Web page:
Yes, there are many of those in a writer’s life and they come in a wide variety of very good, very bad and lots of in-betweens. When I look back on the twisting path that brought me to where I am, it never ceases to amaze me. True, there are lots of quiet times tucked in throughout the ‘biggies’ but it’s the bigges we remember most clearly.
My first big moment came when I was about 20. I’d been writing since I was 14, full length novels. And I’d begun submitting to publishers. Back in the typewriter and carbon copy days. Before computers, before copy machines could even made decent copies (scary, huh?). I’d connected with an agency that had taken me on (that was a pretty big moment), things got rolling – then I found out the agency had gone belly-up. Really bad news because in that moment I realized a number of things; agent search would have to be initiated again, time was lost, and worst of all I’d have to retype the entire novel to have it ready for presentation (remember the carbon copy and no computers?)…. Ahhhhhhh!
Next big moment – I got a phone call a few days after the above first big moment. This was a much better big moment. A agent from the defunct agency was calling. He was starting his own agency, liked my work, had an offer from Doubleday and was I interested? Welllll……saved by the weird finger of fate! First novel sold, published when I was 22, a western by genre, Night Of The Flaming Guns. Followed by secondary smaller big moment – told by editor (did I mention that book was written by a 22 year old female in the first person as a 45 year old male?) “women don’t write westerns”; would I be willing to use my initials on the cover – P. A. Bechko? Okey dokey, but only ‘cause ‘women don’t write westerns’. You have to remember this was a few years back…ahem, quite a few as a matter of fact – but sadly probably not as many as you might think.read article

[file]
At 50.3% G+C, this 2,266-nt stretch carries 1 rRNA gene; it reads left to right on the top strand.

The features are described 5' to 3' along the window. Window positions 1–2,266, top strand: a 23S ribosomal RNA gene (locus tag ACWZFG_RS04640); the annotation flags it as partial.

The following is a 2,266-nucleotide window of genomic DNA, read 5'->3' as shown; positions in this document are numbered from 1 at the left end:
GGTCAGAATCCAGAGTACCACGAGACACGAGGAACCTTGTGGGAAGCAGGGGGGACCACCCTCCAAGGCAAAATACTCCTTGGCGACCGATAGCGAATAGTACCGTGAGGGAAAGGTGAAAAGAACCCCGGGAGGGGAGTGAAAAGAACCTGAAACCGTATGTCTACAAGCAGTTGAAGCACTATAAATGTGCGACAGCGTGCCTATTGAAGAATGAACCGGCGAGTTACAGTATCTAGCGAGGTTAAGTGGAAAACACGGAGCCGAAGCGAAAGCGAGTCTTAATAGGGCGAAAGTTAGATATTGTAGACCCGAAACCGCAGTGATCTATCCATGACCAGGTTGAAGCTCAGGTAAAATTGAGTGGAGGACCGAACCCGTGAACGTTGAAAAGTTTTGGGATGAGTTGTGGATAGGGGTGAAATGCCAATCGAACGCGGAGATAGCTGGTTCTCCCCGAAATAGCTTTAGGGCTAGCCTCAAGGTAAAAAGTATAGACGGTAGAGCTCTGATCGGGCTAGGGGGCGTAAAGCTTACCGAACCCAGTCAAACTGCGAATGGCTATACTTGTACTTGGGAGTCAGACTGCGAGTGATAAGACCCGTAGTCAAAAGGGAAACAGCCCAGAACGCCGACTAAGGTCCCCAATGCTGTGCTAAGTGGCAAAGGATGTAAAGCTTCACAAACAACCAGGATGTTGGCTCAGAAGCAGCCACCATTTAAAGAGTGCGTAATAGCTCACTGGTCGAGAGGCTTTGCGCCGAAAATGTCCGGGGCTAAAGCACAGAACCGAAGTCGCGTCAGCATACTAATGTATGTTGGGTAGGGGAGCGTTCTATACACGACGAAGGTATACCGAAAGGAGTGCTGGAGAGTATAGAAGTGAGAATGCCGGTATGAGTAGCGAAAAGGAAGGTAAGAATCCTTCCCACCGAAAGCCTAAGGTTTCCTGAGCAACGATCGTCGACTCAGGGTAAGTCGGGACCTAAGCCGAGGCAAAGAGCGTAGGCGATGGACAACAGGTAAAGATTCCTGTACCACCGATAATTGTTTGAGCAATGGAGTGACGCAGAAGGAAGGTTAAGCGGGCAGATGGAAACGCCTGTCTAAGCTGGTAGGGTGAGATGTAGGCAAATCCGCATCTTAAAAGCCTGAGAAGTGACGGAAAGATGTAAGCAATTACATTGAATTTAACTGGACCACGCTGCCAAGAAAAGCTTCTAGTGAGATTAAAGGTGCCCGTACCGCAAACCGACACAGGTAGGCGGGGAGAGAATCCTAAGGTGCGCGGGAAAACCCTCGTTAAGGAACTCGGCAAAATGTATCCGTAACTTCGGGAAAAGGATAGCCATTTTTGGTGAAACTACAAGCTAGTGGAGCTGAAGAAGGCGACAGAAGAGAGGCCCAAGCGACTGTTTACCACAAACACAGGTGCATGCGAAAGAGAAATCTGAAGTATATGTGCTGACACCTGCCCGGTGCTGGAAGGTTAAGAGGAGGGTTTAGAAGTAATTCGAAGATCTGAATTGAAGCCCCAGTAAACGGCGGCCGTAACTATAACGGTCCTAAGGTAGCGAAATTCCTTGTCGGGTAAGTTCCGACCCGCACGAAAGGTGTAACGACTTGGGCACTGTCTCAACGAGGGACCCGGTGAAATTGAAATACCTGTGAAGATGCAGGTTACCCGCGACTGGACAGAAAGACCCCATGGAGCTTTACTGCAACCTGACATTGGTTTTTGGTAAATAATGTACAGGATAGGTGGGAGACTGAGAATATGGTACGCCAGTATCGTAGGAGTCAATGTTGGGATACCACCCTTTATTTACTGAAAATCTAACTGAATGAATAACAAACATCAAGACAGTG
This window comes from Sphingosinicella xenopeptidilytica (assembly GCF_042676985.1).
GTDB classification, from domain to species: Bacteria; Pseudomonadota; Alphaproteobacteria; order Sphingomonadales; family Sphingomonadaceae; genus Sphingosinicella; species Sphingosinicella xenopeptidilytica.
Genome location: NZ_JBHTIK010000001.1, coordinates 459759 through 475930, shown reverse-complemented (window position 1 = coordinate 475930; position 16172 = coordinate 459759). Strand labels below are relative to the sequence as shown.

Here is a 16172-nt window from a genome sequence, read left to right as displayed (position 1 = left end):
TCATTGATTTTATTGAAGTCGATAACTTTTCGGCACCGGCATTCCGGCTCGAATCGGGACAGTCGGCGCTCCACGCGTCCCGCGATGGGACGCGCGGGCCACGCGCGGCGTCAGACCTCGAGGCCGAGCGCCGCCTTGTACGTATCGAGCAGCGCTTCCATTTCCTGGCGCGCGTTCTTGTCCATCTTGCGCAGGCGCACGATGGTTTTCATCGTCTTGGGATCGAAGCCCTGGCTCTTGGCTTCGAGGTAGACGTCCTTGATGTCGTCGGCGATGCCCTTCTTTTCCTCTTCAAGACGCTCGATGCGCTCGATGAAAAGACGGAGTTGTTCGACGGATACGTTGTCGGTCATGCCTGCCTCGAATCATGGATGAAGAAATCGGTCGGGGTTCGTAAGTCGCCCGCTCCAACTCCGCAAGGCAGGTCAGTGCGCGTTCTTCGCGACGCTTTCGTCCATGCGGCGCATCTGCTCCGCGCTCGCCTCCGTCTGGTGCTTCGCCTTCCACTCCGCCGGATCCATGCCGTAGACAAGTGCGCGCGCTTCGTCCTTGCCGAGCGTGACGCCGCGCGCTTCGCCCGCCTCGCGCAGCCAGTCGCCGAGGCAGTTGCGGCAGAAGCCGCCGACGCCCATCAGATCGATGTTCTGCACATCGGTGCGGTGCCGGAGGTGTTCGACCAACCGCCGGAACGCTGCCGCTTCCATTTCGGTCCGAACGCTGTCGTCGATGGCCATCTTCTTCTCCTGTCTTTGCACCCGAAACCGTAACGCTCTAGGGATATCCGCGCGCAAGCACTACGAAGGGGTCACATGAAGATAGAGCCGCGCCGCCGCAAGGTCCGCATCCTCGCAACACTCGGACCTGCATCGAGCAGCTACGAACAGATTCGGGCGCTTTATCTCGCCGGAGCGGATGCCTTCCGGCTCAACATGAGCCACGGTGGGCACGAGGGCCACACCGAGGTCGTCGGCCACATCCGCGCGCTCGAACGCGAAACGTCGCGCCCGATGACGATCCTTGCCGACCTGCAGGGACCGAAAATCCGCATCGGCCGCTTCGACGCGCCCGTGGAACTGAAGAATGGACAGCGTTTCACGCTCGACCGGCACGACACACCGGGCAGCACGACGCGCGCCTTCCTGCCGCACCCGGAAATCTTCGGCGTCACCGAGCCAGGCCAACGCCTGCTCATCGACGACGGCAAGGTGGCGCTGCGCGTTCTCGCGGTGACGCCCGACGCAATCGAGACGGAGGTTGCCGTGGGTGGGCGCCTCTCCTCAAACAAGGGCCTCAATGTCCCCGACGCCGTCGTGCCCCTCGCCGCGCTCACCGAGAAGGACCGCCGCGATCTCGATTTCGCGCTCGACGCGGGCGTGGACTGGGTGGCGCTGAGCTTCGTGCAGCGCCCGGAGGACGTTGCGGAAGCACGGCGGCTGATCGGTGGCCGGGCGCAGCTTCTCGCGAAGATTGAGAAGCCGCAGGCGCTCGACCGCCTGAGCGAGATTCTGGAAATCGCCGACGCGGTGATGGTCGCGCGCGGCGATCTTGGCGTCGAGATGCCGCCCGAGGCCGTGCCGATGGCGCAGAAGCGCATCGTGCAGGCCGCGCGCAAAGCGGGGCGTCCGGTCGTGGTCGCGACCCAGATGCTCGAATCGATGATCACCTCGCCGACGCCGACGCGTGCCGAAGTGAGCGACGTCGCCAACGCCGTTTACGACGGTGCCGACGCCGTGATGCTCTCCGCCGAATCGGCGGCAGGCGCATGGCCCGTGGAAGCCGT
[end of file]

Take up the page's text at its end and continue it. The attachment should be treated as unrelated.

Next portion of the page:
My good friend Larry Brody, head honcho here at TVWriter™ seems to think my input on writing might be a welcome thing – so I’m happy to oblige.
I think as writers we all hear a lot of ‘tips’. How to do this, that and the other. You know, kind of nuts and bolts sort of thing. I also believe writers get a lot of that basic advice everywhere, so I think I’ll take a different direction and use broader strokes. We’re going to skip the grammar, punctuation, spelling thing and hit on other topics. I mean, English is the basic tool of communication. I hope you’ve learned it. If you haven’t, then do it. Lots of classes and information online and at local community colleges. Enough said on that subject.
So what am I going to talk about here in the way of tips?read article